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Global View: Words as Weapons

Gershon Burstyn

Cory Booker’s “manufactured rage” weaponizes words in Washington

Wednesday, January 31, 2018

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W hat do Haitians think of Haiti?

Do they think it’s a great place to live? Are they happy with their lives? Do they believe Haiti to be a paradise on earth?

Here are a few facts about Haiti: It has a per capita income of $1,800 per year. Some 40% of Haitians are unemployed and nearly 60% live in poverty. From 1804, the year the country was founded, until 1915, there were 70 different dictators. More recently, a modern strongman, Jean-Claude “Baby Doc” Duvalier, ran roughshod over his country until he was deposed and replaced with a reformer, Jean-Bertrand Aristide, who himself was forced to flee as a result of his abusive rule. In 2010, a 7.0 magnitude earthquake struck 14 miles west of Haiti, killing 217,000 people, destroying the capital Port-au-Prince, and leaving 2 million people homeless. The worst cholera outbreak in modern history ensued, killing about 10,000 people. A 2017 United Nations report found that 2.5 million people in Haiti, or about a quarter of the population, still require humanitarian aid.

Sounds like a great place, no? How would two average Haitians talking on the street describe their country?

And yet when President Trump characterized the country in a less than eloquent and politic way in a meeting with lawmakers in mid-January — well, the media was aflame.

His critics are right: He doesn’t think enough before he speaks. He possesses a sensitivity deficit. His speech is unbecoming and inappropriate for a commander in chief. But was his description of Haiti wrong? Is it a country where you’d want to live?

I got to thinking about the matter after seeing a video clip of Sen. Cory Booker of New Jersey rip into the Secretary of Homeland Security, Kirstjen Nielsen, a few days after Trump’s remark went viral. During testimony before the Senate Judiciary Committee, Nielsen, who had attended the meeting in which Trump made his remark, said she couldn’t recall the president’s exact words in describing Haiti, El Salvador, and other African countries.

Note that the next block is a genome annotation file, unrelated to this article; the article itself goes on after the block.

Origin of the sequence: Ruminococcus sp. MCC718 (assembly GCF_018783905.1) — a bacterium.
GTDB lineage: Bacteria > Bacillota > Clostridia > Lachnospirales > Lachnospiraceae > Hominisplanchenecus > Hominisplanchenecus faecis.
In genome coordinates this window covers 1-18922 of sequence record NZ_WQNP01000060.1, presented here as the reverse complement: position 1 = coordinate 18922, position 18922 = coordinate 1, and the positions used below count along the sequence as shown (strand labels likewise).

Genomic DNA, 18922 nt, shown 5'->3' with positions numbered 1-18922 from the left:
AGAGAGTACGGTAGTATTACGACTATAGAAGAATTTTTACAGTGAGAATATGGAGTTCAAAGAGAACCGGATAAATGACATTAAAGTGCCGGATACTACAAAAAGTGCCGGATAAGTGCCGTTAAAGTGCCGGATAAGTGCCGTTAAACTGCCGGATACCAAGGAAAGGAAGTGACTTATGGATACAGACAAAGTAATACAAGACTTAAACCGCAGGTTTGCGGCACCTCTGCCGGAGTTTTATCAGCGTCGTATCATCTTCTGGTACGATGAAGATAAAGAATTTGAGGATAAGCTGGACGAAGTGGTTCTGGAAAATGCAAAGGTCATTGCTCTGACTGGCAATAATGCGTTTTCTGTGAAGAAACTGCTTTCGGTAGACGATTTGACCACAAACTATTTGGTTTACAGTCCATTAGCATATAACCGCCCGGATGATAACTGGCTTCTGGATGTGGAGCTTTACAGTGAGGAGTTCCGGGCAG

“I don’t specifically remember a categorization of countries from Africa,” she told Sen. Dick Durbin of Illinois, one of the lawmakers who leaked the president’s remarks to the press. “I think what he was saying is — as far as best I can tell, and as you know, there were about a dozen people in the room, there were a lot of cross conversations, there was a lot of rough talk by a lot of people in the room — but what I understood him to be saying is, let’s move away from the countries, and let’s look at the individual and make sure that those we bring here can contribute to society.”

The Durbin-Nielsen interaction ended respectfully enough; about an hour later, it was Cory Booker’s turn at the mic.

Booker is a passionate type, a former friend of Shmuley Boteach, who has since turned more toward the progressive wing of the Democratic Party. (For instance, he voted for the Iran nuclear deal, despite heavy lobbying from Jewish constituents.) For Booker, Nielsen’s inability to recall Trump’s exact words was unacceptable.

“Your silence and your amnesia is complicity,” said Booker, pounding his fists on the mahogany. “I hurt. When Dick Durbin called me, I had tears of rage when I heard about this experience in that meeting. And for you not to feel that hurt, and that pain… when tens of millions of Americans are hurting right now… that’s unacceptable to me.” (Excerpted from Mishpacha, Issue 696)

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